Depression Cherry by Beach House

Shane Jones
August 27, 2015

RATING:

77

%

TRACKS:

9

LABEL:

Sub Pop

RELEASE DATE:

08/28/15


On their latest project, Depression Cherry, ethereal dream-pop duo Beach House seem to have focused a great deal of energy on hypnotizing listeners into a trancelike state that renders them unable to understand that each of the band’s songs is more or less exactly the same. I will be the first to admit that Beach House are fantastic hypnotists: it’s so easy to lose yourself in their immensely constructed, wispy soundscapes, each of them richly detailed with haunting vocal harmonies and shimmering synths, that it’s easy to forget -- or even intentionally ignore -- the familiarity that permeates the whole of their fifth studio album. How much one gets from Depression Cherry is entirely dependent on their willingness to give themselves up to a project that has been producing variations of the exact same song for quite some time now.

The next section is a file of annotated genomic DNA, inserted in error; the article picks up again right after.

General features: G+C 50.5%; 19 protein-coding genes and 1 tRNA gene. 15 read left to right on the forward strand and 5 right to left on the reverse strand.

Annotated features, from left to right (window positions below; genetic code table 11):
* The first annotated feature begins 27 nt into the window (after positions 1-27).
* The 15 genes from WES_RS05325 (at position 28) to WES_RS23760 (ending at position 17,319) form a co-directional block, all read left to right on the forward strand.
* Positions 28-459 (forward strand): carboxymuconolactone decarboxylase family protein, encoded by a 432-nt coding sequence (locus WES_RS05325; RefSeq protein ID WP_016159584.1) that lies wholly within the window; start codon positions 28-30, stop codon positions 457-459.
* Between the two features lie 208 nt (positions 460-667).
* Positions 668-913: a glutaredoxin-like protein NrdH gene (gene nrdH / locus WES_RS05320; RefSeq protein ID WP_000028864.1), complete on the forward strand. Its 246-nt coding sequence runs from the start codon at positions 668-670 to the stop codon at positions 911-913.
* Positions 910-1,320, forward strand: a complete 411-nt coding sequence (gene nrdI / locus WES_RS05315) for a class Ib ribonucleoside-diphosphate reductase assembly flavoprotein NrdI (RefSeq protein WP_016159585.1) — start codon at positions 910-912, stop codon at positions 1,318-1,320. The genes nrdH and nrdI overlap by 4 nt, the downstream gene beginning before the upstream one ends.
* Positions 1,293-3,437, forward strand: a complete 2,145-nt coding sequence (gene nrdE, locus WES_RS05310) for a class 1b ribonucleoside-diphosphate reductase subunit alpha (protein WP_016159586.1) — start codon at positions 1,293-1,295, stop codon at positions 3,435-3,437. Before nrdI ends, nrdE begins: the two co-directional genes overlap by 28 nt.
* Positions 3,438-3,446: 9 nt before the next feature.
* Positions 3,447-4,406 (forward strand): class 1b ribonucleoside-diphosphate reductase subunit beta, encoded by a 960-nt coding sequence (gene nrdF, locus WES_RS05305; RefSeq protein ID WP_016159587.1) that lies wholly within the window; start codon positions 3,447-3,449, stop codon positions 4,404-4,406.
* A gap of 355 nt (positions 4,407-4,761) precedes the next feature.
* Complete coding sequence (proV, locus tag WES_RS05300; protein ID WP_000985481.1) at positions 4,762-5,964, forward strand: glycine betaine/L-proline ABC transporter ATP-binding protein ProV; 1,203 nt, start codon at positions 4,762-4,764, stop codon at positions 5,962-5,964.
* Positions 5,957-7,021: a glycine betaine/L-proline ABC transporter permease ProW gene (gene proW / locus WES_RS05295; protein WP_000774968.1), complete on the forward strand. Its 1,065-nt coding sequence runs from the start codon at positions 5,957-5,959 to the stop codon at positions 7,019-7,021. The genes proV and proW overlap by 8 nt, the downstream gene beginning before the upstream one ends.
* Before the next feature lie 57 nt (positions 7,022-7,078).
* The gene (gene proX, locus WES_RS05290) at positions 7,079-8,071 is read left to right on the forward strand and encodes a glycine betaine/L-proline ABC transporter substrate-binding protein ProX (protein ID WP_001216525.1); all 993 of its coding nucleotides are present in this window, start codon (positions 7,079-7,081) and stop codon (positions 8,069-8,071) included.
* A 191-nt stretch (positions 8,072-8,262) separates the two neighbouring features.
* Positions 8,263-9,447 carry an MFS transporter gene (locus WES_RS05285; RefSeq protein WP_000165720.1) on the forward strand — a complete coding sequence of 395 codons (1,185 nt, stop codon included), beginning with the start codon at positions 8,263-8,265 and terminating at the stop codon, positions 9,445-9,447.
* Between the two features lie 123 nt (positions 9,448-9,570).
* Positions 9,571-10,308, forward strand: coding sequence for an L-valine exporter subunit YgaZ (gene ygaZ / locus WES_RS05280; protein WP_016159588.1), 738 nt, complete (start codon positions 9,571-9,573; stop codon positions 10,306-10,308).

It’s important to note that of course there is no shame or dishonor in treading familiar ground. In fact, in what nearly always amount to heart-wrenching situations; sometimes our favorite bands attempt some radical new sound that alienates a huge chunk of their fan base. This makes us, as fans and human beings, pretty bummed. However, on the polar opposite end of the spectrum is Depression Cherry, which sounds so much like Beach House’s past releases that, after my first listen to its opener, “Levitation,” I had to check and make sure I hadn’t accidently put in their 2012 album, Bloom. Though the growing emphasis on simple, scuzzed out guitar riffs on tracks like “Sparks” and “Space Song” serves to differentiate this record’s offerings from Beach House’s previous albums, it still feels so eerily familiar that even die-hard fans might be a little put off. If it happens to be your first contact with Beach House, Depression Cherry could very well end up feeling like a wholly fulfilling and satisfactory experience. There is an undeniable pull to those sleepy drum machines, the whispered vocals and that inherently dreamlike quality of Beach House; it’s just a shame that they couldn’t have come up with anything to evolve their already tired sound.

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